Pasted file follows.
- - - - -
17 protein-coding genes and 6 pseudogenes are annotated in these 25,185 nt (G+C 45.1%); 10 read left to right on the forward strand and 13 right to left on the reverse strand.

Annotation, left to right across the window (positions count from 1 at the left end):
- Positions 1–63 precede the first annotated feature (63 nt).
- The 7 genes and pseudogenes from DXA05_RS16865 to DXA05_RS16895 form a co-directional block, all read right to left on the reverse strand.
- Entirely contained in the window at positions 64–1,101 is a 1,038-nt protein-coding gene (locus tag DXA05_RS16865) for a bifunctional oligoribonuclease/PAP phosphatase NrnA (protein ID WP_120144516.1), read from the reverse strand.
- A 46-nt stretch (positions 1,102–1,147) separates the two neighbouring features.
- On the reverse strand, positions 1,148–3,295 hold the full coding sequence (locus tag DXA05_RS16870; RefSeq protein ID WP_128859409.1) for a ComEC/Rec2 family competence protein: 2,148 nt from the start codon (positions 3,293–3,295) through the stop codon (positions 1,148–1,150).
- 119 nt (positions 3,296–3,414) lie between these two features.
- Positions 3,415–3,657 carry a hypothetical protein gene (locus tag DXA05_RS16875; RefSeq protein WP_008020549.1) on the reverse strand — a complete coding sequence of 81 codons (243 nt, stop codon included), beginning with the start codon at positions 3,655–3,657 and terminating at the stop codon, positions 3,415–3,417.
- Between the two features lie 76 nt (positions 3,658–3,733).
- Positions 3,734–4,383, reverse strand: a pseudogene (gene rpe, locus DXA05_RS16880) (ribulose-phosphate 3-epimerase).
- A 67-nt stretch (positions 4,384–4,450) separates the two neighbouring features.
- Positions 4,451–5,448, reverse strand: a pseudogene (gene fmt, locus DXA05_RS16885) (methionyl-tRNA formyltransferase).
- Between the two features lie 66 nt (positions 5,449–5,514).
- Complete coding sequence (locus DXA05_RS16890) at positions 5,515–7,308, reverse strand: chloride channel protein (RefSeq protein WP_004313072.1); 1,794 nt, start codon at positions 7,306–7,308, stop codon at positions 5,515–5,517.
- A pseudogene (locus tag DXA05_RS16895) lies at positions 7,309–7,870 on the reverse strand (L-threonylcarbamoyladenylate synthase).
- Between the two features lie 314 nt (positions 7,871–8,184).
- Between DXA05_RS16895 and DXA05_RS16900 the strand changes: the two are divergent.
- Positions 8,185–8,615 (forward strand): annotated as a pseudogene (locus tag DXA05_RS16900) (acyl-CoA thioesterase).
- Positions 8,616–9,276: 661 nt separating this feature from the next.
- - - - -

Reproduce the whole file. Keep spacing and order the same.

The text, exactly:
17 protein-coding genes and 6 pseudogenes are annotated in these 25,185 nt (G+C 45.1%); 10 read left to right on the forward strand and 13 right to left on the reverse strand.

Annotation, left to right across the window (positions count from 1 at the left end):
- Positions 1–63 precede the first annotated feature (63 nt).
- The 7 genes and pseudogenes from DXA05_RS16865 to DXA05_RS16895 form a co-directional block, all read right to left on the reverse strand.
- Entirely contained in the window at positions 64–1,101 is a 1,038-nt protein-coding gene (locus tag DXA05_RS16865) for a bifunctional oligoribonuclease/PAP phosphatase NrnA (protein ID WP_120144516.1), read from the reverse strand.
- A 46-nt stretch (positions 1,102–1,147) separates the two neighbouring features.
- On the reverse strand, positions 1,148–3,295 hold the full coding sequence (locus tag DXA05_RS16870; RefSeq protein ID WP_128859409.1) for a ComEC/Rec2 family competence protein: 2,148 nt from the start codon (positions 3,293–3,295) through the stop codon (positions 1,148–1,150).
- 119 nt (positions 3,296–3,414) lie between these two features.
- Positions 3,415–3,657 carry a hypothetical protein gene (locus tag DXA05_RS16875; RefSeq protein WP_008020549.1) on the reverse strand — a complete coding sequence of 81 codons (243 nt, stop codon included), beginning with the start codon at positions 3,655–3,657 and terminating at the stop codon, positions 3,415–3,417.
- Between the two features lie 76 nt (positions 3,658–3,733).
- Positions 3,734–4,383, reverse strand: a pseudogene (gene rpe, locus DXA05_RS16880) (ribulose-phosphate 3-epimerase).
- A 67-nt stretch (positions 4,384–4,450) separates the two neighbouring features.
- Positions 4,451–5,448, reverse strand: a pseudogene (gene fmt, locus DXA05_RS16885) (methionyl-tRNA formyltransferase).
- Between the two features lie 66 nt (positions 5,449–5,514).
- Complete coding sequence (locus DXA05_RS16890) at positions 5,515–7,308, reverse strand: chloride channel protein (RefSeq protein WP_004313072.1); 1,794 nt, start codon at positions 7,306–7,308, stop codon at positions 5,515–5,517.
- A pseudogene (locus tag DXA05_RS16895) lies at positions 7,309–7,870 on the reverse strand (L-threonylcarbamoyladenylate synthase).
- Between the two features lie 314 nt (positions 7,871–8,184).
- Between DXA05_RS16895 and DXA05_RS16900 the strand changes: the two are divergent.
- Positions 8,185–8,615 (forward strand): annotated as a pseudogene (locus tag DXA05_RS16900) (acyl-CoA thioesterase).
- Positions 8,616–9,276: 661 nt separating this feature from the next.